Resizing Electricity's Water Footprint

Among all the resources that go into producing electricity, water often gets lost in the shuffle. Here’s what we know: It can take a lot of water to generate electricity. How much? Well, that’s a complicated question.

Researchers have estimated the often massive volumes of cooling water used by different kinds of power plants, but those estimates don’t take into account the many other thirsty steps required to generate electricity, from extracting fuel from the ground to manufacturing all the parts of a power plant. A new paper takes a crack at creating a water footprint of the entire life cycle of electricity, and in so doing reveals a lot of gaps in our knowledge.

Making these water withdrawal and consumption (make sure you know the difference!) estimates is really tough because there are so many variables. Besides the different electricity generating technologies involved – coal, gas, nuclear, solar, geothermal, wind – there are a large number of questions to consider:

How much water is required in the fuel cycle to extract, process and transport fuels to a power plant? How much water is needed to construct a plant or make all the necessary components? How long is the plant expected to generate electricity? How about the water needed to decommission the plant?

Researchers screened thousands of scientific papers, government reports and corporate sustainability reports in an attempt to answer these questions. So how much water does generating electricity require? That depends. In fact, there is so much variation that your best bet is to review the full results online for specifics. Despite all the variability, there are some important generalizations that can be made to shed light on how the water footprint of electricity includes a lot more than just cooling water.

  • While water used for cooling steam at thermoelectric plants (which create steam to spin turbines and generate electricity) dominates the water footprint of most sources of electricity, the amount of water needed for the fuel cycle – extracting, processing and transporting fuel – and construction of plants can be substantial.
  • For thermoelectric technologies, more water is consumed during the operations phase – and here that primarily means cooling – than any other phase of electricity generation.
  • For non-thermal renewable technologies that have no need for cooling water, like wind and solar photovoltaics, most water is consumed when equipment is manufactured, although this requires very little water.
  • For coal, natural gas and nuclear, the water demand of the fuel cycle may be small when compared to cooling, but still represents a significant water use.
  • Carbon capture and sequestration, a set of technologies that can greatly reduce CO2 emissions from new and existing coal- and gas-fired power plants and large industrial sources, is anything but water-friendly. These CO2-reducing technologies can increase water consumption by 75 percent and water withdrawal up to 97 percent.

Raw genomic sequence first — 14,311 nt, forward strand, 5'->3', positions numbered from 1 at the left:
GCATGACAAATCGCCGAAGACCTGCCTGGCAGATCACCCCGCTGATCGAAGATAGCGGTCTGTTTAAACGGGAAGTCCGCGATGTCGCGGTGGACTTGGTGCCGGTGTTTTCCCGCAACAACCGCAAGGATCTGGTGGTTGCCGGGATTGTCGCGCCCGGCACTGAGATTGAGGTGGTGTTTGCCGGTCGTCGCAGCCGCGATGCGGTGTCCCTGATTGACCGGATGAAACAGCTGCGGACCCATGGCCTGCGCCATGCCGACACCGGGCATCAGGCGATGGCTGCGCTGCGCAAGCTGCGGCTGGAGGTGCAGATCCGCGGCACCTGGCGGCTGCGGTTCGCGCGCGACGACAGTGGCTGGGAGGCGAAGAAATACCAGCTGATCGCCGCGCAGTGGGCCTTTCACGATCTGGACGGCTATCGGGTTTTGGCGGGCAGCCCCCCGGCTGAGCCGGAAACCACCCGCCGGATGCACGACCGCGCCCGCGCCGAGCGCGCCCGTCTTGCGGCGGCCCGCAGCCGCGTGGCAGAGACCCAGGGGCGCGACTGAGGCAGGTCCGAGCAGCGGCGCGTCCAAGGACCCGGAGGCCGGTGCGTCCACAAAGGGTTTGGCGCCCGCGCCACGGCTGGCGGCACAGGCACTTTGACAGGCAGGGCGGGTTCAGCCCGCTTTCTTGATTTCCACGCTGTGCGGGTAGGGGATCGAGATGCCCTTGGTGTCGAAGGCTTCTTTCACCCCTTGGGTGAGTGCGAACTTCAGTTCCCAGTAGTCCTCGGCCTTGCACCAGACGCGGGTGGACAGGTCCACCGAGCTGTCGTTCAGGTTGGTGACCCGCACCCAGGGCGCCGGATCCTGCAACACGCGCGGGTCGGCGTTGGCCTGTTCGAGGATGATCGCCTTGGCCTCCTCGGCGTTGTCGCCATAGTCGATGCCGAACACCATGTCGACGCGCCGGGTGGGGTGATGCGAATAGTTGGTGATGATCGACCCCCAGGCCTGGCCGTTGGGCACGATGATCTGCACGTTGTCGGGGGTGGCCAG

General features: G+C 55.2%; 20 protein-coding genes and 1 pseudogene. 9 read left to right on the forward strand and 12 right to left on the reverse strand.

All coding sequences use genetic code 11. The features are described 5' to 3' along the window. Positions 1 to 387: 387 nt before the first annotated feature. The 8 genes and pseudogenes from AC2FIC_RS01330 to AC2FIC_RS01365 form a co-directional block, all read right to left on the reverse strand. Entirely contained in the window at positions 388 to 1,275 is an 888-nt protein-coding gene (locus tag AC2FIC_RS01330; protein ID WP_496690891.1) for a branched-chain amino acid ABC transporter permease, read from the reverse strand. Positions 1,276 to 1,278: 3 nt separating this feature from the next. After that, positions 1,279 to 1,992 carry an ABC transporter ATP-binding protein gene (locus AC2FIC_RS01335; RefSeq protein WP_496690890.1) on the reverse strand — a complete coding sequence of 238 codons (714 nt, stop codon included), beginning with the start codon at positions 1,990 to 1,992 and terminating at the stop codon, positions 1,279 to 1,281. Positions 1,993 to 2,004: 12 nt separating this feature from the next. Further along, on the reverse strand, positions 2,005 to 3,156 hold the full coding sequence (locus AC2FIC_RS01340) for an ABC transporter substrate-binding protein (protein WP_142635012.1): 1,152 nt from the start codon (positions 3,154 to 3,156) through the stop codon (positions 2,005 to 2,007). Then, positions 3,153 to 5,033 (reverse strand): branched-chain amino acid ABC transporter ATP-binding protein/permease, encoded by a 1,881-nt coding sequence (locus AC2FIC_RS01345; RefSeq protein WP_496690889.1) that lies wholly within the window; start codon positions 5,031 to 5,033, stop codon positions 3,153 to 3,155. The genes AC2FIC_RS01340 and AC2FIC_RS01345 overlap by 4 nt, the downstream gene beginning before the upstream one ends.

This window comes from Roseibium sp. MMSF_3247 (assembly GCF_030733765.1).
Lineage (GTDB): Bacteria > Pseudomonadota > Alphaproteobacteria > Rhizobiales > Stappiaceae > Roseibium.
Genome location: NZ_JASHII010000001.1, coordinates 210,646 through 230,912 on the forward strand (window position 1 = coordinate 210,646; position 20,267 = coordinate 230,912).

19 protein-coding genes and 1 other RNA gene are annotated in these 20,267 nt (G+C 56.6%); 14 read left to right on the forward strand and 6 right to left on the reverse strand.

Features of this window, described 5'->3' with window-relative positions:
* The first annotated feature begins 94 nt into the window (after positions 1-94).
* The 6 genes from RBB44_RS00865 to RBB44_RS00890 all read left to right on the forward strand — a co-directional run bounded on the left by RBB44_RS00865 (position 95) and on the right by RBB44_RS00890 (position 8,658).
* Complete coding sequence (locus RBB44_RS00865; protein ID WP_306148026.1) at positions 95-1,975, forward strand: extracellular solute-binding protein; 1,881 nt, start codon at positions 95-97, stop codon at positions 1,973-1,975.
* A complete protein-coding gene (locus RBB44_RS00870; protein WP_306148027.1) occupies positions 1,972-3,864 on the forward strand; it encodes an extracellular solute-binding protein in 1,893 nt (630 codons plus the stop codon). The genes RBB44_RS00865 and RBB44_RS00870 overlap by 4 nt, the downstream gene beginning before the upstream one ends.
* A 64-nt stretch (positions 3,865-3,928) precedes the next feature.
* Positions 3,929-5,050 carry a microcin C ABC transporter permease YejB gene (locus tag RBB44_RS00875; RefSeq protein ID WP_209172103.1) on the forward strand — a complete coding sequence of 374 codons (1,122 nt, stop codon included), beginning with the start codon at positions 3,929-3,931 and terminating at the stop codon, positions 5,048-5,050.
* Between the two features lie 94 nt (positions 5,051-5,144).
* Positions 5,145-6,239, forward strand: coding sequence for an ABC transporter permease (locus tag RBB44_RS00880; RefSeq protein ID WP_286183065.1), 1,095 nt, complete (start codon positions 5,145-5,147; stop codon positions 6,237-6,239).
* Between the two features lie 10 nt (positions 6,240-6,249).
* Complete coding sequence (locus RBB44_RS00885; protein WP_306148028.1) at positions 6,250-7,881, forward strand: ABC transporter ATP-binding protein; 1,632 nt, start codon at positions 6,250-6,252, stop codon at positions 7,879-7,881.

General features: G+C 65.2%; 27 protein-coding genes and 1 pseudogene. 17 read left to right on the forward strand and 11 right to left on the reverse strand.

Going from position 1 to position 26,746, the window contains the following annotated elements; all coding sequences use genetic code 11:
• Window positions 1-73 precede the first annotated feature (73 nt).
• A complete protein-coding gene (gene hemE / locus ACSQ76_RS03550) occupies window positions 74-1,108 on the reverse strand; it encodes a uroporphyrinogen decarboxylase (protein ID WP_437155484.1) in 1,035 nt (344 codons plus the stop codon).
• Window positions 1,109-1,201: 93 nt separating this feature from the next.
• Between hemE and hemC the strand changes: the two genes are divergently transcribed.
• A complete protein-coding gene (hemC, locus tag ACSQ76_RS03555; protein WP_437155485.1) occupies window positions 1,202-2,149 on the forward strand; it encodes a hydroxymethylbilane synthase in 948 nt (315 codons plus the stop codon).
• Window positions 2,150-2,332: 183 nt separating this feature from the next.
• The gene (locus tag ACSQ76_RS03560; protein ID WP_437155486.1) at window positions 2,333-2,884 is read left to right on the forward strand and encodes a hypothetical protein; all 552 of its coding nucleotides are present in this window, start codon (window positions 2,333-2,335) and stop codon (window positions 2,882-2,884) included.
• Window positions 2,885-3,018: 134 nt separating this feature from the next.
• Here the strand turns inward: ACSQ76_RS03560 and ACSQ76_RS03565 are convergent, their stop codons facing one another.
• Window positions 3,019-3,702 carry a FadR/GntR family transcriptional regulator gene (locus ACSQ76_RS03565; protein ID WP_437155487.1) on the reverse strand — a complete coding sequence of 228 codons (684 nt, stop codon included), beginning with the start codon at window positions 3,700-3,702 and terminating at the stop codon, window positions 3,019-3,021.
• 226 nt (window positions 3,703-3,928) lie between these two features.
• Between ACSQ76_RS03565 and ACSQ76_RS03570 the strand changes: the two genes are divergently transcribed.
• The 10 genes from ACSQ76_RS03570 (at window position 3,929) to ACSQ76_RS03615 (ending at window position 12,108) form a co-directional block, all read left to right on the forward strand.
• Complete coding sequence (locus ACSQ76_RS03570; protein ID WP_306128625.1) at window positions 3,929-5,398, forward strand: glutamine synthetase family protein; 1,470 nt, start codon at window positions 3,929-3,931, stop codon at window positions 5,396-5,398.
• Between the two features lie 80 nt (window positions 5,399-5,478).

• Hydraulic fracturing can quadruple the amount of water consumed when extracting natural gas from the ground as compared to more conventional methods. Still, the amount of water consumed in natural gas plants, even with hydraulic fracturing, is similar or even less per unit of electricity produced than that consumed in coal refineries or nuclear power plants.

When looking at any of the water withdrawal and consumption figures assembled in this paper, keep in mind that, as the authors say, the gathered estimates remain “few in number, wide in range and many are of questionable original quality.” Yet this paper represents an important first step towards creating a true water footprint of electricity by collecting every estimate we have up to now. 

Why does this matter? The drought in Texas is causing concern for power plant owners. Nuclear power plants were threatened by high floodwaters in Nebraska. In Alabama and Connecticut, power plants were ramped down because cooling water temperatures were too high. The growth in hydraulic fracturing is presenting a new stress on water supplies. Power plants across the nation kill trillions of fish and aquatic life every year because of their cooling water withdrawals. All of these issues arise because of electricity’s reliance on ample supplies of water throughout its life cycle, something that is increasingly threatened in a water-constrained world.

As the paper suggests, there are big data gaps for many of the life cycle stages of electricity, meaning there’s a big opportunity out there for researchers who can begin to answer an increasing number of questions from power executives, water managers and communities, all of whom need to plan ahead for a changing climate and shifting food, water and energy needs.